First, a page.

Team: Oakland Raiders
Something Nice: Sebastian Janikowski is perfect on field goals.
Analysis: Shane Lechler is also having a great year; I covered him extensively three weeks ago. Remember when Jon Gruden drafted Janikowski and Lechler? Drafting kickers and punters is a bad strategy in most cases. In Oakland, bad choices at the start of the decade become the best players on the roster at the end of the decade.
Team: San Diego Chargers
Something Nice: Chargers receivers average 13.3 yards per catch, the second highest total in the league (The Cowboys lead the league with 13.5).
Analysis: Vincent Jackson averages 17.0 yards per catch, Malcom Floyd 20.3 on 16 receptions. Darren Sproles averages 11.0 yards per catch, a high total for a running back. The per-catch numbers would be higher if LaDainian Tomlinson could gain more than 4.4 yards per reception, or if Jacob Hester, Michael Bennett, Brandon Manumaleuna and Kris Wilson weren't a combined 7-for-22. (Wilson's two-yard catch was a touchdown, so he's forgiven, but the other guys have to turn it upfield!)
Team: Dallas Cowboys
Something Nice: The Cowboys are tied for the league lead with 11 pass plays of 40 or more yards. The Eagles also have 11.
Analysis: Miles Austin, Patrick Crayton, Roy Williams and Sam Hurd have all contributed long pass plays. It almost makes their habit of ignoring their three-headed running game (averaging 5.1 yards per rush) forgivable. Almost.
Team: New York Giants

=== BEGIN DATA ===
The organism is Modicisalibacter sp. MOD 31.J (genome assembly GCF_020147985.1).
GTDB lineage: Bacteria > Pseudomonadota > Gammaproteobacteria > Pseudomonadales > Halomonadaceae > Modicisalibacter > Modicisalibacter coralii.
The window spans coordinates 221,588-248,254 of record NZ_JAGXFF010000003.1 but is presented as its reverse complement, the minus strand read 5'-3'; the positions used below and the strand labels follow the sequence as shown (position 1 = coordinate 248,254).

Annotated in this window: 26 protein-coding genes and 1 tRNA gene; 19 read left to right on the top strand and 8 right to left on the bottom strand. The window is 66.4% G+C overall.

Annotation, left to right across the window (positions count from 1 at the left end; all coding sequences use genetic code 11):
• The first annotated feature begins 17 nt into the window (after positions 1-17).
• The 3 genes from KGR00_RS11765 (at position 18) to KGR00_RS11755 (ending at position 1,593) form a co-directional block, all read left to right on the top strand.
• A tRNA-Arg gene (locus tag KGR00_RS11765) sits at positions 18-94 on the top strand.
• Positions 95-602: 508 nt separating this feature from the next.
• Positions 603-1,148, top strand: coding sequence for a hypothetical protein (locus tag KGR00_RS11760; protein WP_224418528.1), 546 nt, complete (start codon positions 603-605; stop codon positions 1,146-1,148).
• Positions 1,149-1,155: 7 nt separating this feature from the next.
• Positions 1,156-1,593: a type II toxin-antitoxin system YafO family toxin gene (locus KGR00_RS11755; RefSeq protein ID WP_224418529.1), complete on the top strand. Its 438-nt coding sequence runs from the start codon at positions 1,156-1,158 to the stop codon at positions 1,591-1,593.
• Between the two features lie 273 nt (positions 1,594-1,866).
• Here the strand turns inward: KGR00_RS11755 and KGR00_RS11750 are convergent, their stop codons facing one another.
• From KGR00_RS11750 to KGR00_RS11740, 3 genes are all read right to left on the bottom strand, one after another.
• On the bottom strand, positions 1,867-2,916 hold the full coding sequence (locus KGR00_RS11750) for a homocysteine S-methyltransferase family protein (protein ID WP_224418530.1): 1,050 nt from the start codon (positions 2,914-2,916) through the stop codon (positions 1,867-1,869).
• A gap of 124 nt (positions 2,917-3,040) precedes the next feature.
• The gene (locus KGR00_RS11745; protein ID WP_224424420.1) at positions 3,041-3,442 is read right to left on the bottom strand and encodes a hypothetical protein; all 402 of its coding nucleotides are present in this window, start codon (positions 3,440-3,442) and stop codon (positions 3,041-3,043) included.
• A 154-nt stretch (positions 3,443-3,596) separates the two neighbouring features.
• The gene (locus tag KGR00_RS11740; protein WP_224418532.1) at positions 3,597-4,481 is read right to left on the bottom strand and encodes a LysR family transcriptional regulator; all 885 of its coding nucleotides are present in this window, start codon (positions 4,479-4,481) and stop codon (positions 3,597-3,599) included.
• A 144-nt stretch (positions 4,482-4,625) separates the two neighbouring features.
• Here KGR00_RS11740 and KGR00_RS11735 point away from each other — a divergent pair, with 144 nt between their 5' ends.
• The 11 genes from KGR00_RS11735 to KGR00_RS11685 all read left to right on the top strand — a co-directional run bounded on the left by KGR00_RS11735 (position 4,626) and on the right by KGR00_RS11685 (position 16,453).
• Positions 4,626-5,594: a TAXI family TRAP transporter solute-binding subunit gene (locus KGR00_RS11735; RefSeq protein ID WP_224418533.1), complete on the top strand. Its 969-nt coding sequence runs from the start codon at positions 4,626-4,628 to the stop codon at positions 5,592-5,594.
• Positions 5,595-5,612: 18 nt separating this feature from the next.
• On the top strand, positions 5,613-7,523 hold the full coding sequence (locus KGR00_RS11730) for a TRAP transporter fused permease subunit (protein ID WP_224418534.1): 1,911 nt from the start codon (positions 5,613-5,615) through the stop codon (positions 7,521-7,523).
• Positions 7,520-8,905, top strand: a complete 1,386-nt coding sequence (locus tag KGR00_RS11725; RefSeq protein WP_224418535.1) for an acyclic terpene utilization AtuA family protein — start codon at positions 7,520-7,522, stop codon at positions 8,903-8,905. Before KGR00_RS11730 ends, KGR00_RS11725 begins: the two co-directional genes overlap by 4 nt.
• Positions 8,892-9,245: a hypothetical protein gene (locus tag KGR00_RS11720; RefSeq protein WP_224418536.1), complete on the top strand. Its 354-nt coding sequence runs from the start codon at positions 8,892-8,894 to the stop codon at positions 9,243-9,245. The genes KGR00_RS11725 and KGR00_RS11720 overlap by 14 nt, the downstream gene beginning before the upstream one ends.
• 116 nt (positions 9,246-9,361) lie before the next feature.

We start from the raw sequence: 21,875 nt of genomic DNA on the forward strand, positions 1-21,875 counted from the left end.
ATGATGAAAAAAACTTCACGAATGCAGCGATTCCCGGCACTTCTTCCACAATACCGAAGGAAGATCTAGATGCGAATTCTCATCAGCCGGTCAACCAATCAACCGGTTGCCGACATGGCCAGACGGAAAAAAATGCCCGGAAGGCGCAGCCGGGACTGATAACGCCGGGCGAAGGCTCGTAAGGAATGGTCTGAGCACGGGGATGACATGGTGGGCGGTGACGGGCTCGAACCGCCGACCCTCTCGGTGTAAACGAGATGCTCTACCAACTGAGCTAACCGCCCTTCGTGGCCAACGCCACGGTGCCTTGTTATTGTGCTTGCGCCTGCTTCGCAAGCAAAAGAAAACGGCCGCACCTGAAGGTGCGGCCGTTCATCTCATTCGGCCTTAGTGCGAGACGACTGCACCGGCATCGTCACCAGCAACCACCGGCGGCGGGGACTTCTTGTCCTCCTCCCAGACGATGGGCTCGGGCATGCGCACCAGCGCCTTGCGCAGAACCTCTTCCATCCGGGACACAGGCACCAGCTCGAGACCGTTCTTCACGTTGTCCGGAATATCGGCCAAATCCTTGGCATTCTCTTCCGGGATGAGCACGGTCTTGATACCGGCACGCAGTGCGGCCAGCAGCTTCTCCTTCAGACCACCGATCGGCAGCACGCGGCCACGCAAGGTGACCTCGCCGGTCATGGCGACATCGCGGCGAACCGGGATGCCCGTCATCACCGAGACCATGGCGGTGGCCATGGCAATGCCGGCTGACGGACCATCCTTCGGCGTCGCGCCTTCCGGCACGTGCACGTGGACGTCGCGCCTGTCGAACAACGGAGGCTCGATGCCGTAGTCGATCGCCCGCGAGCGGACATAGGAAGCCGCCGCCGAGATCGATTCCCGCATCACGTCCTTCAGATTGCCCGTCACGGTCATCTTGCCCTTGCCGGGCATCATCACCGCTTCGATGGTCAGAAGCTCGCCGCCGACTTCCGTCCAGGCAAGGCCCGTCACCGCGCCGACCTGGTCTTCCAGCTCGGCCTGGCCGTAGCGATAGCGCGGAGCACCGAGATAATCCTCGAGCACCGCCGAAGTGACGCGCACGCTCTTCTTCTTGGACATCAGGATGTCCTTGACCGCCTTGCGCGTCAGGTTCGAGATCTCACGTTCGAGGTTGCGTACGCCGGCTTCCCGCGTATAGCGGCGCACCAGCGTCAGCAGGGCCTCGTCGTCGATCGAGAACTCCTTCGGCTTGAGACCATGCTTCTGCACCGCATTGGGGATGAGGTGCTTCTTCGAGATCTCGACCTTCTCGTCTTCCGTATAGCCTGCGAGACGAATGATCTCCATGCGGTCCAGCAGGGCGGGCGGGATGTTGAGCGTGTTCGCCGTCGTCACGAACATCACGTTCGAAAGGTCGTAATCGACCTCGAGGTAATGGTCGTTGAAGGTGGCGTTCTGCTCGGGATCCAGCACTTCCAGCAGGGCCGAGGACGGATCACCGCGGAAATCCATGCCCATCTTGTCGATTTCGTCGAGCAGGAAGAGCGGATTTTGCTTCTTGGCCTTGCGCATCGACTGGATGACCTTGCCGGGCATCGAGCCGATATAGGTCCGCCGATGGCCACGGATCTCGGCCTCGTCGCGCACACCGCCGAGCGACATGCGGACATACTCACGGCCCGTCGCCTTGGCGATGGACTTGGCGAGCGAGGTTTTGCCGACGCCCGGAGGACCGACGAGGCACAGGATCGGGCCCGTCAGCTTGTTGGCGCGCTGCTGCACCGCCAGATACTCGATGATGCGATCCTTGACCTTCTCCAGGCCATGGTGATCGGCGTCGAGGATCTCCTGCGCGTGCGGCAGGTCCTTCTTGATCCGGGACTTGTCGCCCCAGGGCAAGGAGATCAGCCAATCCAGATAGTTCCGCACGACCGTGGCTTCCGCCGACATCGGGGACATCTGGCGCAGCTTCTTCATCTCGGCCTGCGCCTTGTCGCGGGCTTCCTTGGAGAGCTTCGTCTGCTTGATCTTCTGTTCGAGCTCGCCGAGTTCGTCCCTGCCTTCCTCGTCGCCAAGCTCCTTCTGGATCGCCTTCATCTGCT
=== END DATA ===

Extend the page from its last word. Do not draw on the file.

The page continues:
Something Nice: Opponents convert a league-low 31 percent of third downs (33 of 106) against the Giants.
Analysis: The Giants held the Chargers to 3-of-10 on third downs and the Cardinals to 3-of-14, so this figure isn't grossly inflated by junk-team data, though the Raiders (1-of-11) and Buccaneers (0-of-9) did make their statistical presence known.
Team: Philadelphia Eagles
Something Nice: The Eagles have the best second-down defensive DVOA in the NFL.
Analysis: DVOA shows the Eagles are just an average first-down defense. They are much better on second-and-long, as well as on third-and-short. That jibes with my observations: they are great at loading up to stop the run or blitzing the house on obvious passing downs, but they aren't as good when they don't know what's coming.
Team: Washington Redskins
Something Nice: Redskins opponents complete just 58.7 percent of their passes.
Analysis: Broncos quarterbacks combined to go 14-of-31 last week, though the Redskins defense fared much better against Chris Simms (3-of-13) than Kyle Orton (11-of-18, two long touchdowns). Matt Ryan was 17-of-24, and Eagles quarterbacks were 16-of-26, so there's a lot of Rams and Chiefs noise in the data. The Redskins pass defense DVOA isn't very good (21st through Week 9) due to the quality of opposition and the fact that they have just five interceptions, but many of their per-play defensive numbers are surprisingly good.
Team: Chicago Bears
Something Nice: The Bears have outscored opponents 113-67 in the second half.
Analysis: The Bears' problem is that opponents outscore them 59-20 in the first quarter and 134-70 in the first half. The Bengals took 31-3 on them in the first half, the Cardinals a 31-7 lead. A lot of their second half points are garbage touchdowns against the Cardinals, runaway scores in the 48-24 win over the Lions, and so on. The Bears offense would look much better if they didn't spend so much time playing catch-up.
Team: Detroit Lions
Something Nice: The Lions have a better third-down conversion percentage (38.8 percent) than their opponents (37.7 percent).
Analysis: Lions opponents have only been forced to convert 113 third downs, while the Lions have faced 156 of them. The Lions have to do a better job, in other words, of holding opponents on early downs. In their win over the Redskins in Week 3, the Lions were 11-of-18 on third down, the Redskins 2-of-10.
Team: Green Bay Packers
Something Nice: The Packers have the best "Deep Zone" defense in the NFL, according to DVOA.